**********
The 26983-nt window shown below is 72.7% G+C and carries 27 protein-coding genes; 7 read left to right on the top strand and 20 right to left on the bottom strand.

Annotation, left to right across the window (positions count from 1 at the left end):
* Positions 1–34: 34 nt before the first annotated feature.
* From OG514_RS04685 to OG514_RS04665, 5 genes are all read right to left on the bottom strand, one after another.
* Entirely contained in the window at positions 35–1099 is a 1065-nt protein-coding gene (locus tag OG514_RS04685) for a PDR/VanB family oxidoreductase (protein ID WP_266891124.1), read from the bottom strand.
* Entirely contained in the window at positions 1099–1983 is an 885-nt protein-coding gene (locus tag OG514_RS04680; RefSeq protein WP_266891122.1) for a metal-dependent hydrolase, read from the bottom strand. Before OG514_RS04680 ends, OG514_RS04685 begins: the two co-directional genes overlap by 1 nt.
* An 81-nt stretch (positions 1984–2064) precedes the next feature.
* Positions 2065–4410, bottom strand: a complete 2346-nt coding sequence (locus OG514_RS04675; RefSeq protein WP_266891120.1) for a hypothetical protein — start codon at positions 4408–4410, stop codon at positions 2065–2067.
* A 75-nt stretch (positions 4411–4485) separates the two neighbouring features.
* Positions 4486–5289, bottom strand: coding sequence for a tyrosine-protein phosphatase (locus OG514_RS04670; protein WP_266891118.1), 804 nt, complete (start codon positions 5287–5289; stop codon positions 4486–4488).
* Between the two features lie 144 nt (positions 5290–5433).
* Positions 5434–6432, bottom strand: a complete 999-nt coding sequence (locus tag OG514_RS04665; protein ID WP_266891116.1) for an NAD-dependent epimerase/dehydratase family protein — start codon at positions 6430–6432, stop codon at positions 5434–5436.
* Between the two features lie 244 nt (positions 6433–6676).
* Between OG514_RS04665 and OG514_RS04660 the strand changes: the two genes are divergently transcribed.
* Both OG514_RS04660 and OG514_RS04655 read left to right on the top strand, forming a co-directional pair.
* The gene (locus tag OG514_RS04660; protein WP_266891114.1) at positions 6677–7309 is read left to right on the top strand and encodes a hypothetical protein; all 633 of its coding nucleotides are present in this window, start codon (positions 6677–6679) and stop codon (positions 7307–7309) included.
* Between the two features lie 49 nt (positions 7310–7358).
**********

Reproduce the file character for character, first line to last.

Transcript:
The 26983-nt window shown below is 72.7% G+C and carries 27 protein-coding genes; 7 read left to right on the top strand and 20 right to left on the bottom strand.

Annotation, left to right across the window (positions count from 1 at the left end):
* Positions 1–34: 34 nt before the first annotated feature.
* From OG514_RS04685 to OG514_RS04665, 5 genes are all read right to left on the bottom strand, one after another.
* Entirely contained in the window at positions 35–1099 is a 1065-nt protein-coding gene (locus tag OG514_RS04685) for a PDR/VanB family oxidoreductase (protein ID WP_266891124.1), read from the bottom strand.
* Entirely contained in the window at positions 1099–1983 is an 885-nt protein-coding gene (locus tag OG514_RS04680; RefSeq protein WP_266891122.1) for a metal-dependent hydrolase, read from the bottom strand. Before OG514_RS04680 ends, OG514_RS04685 begins: the two co-directional genes overlap by 1 nt.
* An 81-nt stretch (positions 1984–2064) precedes the next feature.
* Positions 2065–4410, bottom strand: a complete 2346-nt coding sequence (locus OG514_RS04675; RefSeq protein WP_266891120.1) for a hypothetical protein — start codon at positions 4408–4410, stop codon at positions 2065–2067.
* A 75-nt stretch (positions 4411–4485) separates the two neighbouring features.
* Positions 4486–5289, bottom strand: coding sequence for a tyrosine-protein phosphatase (locus OG514_RS04670; protein WP_266891118.1), 804 nt, complete (start codon positions 5287–5289; stop codon positions 4486–4488).
* Between the two features lie 144 nt (positions 5290–5433).
* Positions 5434–6432, bottom strand: a complete 999-nt coding sequence (locus tag OG514_RS04665; protein ID WP_266891116.1) for an NAD-dependent epimerase/dehydratase family protein — start codon at positions 6430–6432, stop codon at positions 5434–5436.
* Between the two features lie 244 nt (positions 6433–6676).
* Between OG514_RS04665 and OG514_RS04660 the strand changes: the two genes are divergently transcribed.
* Both OG514_RS04660 and OG514_RS04655 read left to right on the top strand, forming a co-directional pair.
* The gene (locus tag OG514_RS04660; protein WP_266891114.1) at positions 6677–7309 is read left to right on the top strand and encodes a hypothetical protein; all 633 of its coding nucleotides are present in this window, start codon (positions 6677–6679) and stop codon (positions 7307–7309) included.
* Between the two features lie 49 nt (positions 7310–7358).